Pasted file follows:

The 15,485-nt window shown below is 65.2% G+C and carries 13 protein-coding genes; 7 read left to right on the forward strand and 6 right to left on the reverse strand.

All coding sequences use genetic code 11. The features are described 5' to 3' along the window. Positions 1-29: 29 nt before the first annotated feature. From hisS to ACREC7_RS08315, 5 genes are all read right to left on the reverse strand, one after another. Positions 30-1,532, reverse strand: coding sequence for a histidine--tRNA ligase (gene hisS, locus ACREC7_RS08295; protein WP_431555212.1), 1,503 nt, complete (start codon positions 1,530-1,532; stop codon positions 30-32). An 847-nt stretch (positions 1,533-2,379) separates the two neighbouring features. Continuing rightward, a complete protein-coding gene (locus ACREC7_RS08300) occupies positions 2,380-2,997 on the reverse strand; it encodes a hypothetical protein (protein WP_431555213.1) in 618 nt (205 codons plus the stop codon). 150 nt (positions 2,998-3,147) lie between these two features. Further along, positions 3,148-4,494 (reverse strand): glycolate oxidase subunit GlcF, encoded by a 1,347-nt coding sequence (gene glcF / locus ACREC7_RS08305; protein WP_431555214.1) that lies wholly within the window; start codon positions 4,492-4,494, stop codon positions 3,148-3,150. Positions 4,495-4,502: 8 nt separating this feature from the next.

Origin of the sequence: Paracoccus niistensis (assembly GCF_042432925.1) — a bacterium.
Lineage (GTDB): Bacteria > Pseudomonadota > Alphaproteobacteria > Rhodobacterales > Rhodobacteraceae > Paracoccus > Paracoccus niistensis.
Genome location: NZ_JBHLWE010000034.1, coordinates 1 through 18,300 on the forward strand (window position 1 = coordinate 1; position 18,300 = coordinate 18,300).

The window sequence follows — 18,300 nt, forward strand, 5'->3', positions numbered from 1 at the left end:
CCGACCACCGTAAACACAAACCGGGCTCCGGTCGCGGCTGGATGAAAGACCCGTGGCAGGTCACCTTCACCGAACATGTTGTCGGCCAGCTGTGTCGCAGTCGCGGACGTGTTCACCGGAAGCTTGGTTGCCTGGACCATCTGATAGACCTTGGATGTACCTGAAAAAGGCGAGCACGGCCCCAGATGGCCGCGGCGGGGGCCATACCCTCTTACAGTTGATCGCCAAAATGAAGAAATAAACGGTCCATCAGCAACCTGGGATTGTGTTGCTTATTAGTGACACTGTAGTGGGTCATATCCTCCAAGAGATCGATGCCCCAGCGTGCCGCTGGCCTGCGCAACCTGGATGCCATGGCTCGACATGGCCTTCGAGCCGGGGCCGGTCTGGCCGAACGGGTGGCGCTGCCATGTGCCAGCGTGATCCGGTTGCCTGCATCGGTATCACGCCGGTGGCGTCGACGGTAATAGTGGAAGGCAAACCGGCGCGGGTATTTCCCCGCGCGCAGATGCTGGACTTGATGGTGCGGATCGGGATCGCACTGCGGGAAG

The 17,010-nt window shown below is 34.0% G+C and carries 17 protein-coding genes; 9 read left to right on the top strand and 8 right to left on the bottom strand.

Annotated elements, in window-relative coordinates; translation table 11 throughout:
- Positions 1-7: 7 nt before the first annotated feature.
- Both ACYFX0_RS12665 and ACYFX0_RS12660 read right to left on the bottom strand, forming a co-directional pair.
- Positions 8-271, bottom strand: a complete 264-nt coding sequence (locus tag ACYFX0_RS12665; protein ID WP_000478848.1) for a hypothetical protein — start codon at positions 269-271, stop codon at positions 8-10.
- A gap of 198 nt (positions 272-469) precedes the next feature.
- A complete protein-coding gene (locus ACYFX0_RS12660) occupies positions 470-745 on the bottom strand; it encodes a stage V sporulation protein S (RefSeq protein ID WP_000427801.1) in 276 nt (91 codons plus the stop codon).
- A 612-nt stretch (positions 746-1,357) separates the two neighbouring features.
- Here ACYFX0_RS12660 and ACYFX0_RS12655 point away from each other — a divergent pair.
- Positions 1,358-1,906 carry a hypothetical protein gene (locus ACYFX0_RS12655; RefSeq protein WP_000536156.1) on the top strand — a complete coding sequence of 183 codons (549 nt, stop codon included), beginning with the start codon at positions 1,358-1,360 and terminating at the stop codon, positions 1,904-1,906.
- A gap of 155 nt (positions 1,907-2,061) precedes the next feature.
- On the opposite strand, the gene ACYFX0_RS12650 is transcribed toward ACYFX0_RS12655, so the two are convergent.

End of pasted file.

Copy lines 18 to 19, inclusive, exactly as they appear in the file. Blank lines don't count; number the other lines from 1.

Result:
- A gap of 155 nt (positions 1,907-2,061) precedes the next feature.
- On the opposite strand, the gene ACYFX0_RS12650 is transcribed toward ACYFX0_RS12655, so the two are convergent.